Western Crown Properties 61 (Pty) Ltd / Able Walling Solutions (Pty) Ltd & Others/ 8073/16
The Western Cape High Court has recently had occasion to deal with the provisions of section 141(2)(a)(ii) read with section 132 (2)(b) of the Companies Act No. 71 of 2008 (the Act) relating to the termination of business rescue proceedings and despite the fact that the judgment is obiter on the relevant provisions of the Act, the impact of such judgment cannot be discounted.
Section 141(2)(a)(ii) of the Act provides as follows:
“(2) If, at any time during business rescue proceedings, the practitioner concludes that—
(a) there is no reasonable prospect for the company to be rescued, the practitioner must—
(ii) apply to the court for an order discontinuing the business rescue proceedings and placing the company into liquidation…”
The provisions of section 141(2)(a)(ii) must however be read in conjunction with the provisions of section 132(2)(a) and 132(2)(b) of the Act and such section/s provides as follows:
“(2) Business rescue proceedings end when—
“(a) the court—
(i) sets aside the resolution or order that began those proceedings; or
(ii) has converted the proceedings to liquidation proceedings;
(b) the practitioner has filed with the Commission a notice of the termination of business rescue proceedings…”
Western Crown sought the setting aside of the resolution taken by the directors of Able Walling placing the company in business rescue, alternatively that the business rescue proceedings be converted in liquidation proceedings. The business rescue practitioner (BRP) elected to abide by the Court’s decision, while the sole shareholder of the Company, opposed the application for reasons related to, inter alia, the locus standi of the applicant, Western Crown.
The pertinent facts referred to in the judgment of Savage, J (relating to the Courts interpretation of the provisions of section 141(2)(a)(ii) read with section 132 (2)(b) of the Act) were the actions taken by the BRP subsequent to him resolving that there was no longer a reasonable prospect of the Company being rescued and subsequently the filing by the BRP of the relevant notice to this effect with CIPC.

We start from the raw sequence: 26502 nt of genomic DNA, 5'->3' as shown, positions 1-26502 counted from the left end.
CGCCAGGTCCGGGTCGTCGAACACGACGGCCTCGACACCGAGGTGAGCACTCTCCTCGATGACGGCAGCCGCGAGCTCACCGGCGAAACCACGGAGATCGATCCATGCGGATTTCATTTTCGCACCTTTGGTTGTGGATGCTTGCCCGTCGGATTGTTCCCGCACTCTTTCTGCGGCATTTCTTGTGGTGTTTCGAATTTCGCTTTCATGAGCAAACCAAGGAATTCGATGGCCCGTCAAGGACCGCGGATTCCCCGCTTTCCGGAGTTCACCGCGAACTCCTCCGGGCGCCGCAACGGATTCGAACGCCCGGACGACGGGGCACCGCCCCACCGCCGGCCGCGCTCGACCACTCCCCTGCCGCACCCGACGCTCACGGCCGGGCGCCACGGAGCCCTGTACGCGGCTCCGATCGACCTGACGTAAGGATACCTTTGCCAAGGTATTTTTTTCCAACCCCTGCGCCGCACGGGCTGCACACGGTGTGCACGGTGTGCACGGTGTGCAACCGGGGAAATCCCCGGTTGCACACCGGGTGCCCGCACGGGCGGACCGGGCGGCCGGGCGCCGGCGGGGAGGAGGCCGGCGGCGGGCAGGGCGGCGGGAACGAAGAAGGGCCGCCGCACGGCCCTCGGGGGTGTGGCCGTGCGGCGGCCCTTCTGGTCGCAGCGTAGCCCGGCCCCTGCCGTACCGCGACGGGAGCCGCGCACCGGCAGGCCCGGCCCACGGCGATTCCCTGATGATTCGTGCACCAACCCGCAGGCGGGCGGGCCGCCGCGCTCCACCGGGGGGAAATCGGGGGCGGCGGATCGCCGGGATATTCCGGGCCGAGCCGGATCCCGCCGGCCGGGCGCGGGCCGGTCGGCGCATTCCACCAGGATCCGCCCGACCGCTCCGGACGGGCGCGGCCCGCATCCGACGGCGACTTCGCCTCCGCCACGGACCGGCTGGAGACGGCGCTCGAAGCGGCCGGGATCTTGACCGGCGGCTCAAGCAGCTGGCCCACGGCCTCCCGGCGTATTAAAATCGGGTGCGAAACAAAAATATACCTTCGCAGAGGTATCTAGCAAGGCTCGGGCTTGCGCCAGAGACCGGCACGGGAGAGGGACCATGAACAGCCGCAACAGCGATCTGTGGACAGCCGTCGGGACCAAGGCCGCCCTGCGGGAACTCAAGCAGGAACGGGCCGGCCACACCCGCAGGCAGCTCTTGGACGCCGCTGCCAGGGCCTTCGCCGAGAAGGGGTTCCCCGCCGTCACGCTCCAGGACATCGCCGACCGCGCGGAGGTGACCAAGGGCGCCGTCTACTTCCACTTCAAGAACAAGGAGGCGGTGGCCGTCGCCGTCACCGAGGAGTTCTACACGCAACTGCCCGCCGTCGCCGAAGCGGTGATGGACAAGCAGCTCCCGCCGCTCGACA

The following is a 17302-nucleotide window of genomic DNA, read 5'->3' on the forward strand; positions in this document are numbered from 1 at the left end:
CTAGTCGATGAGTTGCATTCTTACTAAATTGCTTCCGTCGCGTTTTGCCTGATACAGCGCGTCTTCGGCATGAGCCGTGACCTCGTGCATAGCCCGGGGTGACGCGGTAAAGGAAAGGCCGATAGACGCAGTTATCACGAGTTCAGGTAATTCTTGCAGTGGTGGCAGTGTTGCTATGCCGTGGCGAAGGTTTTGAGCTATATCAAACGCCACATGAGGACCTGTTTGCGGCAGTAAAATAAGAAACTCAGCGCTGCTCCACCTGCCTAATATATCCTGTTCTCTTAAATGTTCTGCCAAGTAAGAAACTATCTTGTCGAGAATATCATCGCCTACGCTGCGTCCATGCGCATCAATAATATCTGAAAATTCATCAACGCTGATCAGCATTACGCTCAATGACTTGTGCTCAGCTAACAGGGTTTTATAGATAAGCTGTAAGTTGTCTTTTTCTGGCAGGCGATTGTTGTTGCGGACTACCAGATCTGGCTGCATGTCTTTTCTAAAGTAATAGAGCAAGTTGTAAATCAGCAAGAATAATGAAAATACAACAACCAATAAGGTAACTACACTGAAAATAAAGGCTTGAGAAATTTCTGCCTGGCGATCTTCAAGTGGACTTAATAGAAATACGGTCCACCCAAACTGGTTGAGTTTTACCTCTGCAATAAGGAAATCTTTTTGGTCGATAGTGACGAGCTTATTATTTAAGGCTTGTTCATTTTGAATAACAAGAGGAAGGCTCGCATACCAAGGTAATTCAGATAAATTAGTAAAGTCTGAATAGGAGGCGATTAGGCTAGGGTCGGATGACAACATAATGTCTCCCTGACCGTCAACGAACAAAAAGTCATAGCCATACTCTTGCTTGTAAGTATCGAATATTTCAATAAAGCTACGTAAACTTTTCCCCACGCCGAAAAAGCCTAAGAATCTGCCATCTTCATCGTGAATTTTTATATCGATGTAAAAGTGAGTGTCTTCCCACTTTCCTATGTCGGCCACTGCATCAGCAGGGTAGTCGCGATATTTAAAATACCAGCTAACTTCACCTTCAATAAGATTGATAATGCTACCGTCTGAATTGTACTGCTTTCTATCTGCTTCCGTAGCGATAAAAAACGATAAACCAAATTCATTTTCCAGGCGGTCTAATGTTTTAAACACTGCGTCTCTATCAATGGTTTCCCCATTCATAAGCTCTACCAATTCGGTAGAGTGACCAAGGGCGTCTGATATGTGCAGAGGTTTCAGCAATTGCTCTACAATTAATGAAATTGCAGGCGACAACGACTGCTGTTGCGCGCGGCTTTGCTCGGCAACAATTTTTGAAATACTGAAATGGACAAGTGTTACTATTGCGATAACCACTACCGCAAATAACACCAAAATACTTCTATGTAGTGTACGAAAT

Despite the Western Crown’s submissions to the contrary, the Court consider the wording of the section 141(2)(a)(ii) of the Act and gave effect to the operative wording of the provisions of such section being, “at any time during business rescue proceedings”. In doing so Savage, J found, albeit on an obiter basis, that the action by the BRP of filing the relevant notice of termination of the business rescue proceedings with CIPC, that it followed that the business rescue practitioner was under no obligation to then seek the liquidation of the Company, as the business rescue proceedings had in fact already terminated by then.
Possible Effect of the Judgment
The effect of the judgment, on an ordinary interpretation thereof, appears to indicate that should business rescue proceedings be terminated by operation of a notice to such effect being filed with CIPC, in the prescribed manner, that in fact there no longer exists an obligation on the business rescue practitioner to act in terms of the section 141(2)(a)(ii) of the Act in seeking the liquidation of the Company, as the business rescue proceedings have, by operation of law, been terminated.
It therefore follows that the business rescue practitioner, who is appointed nomine officio, would no longer have the necessary locus standi to do so and as such the Company would be returned to its director/s.
This article is a general information sheet and should not be used or relied on as legal or other professional advice. No liability can be accepted for any errors or omissions nor for any loss or damage arising from reliance upon any information herein. Always contact your legal adviser for specific and detailed advice. (E&OE)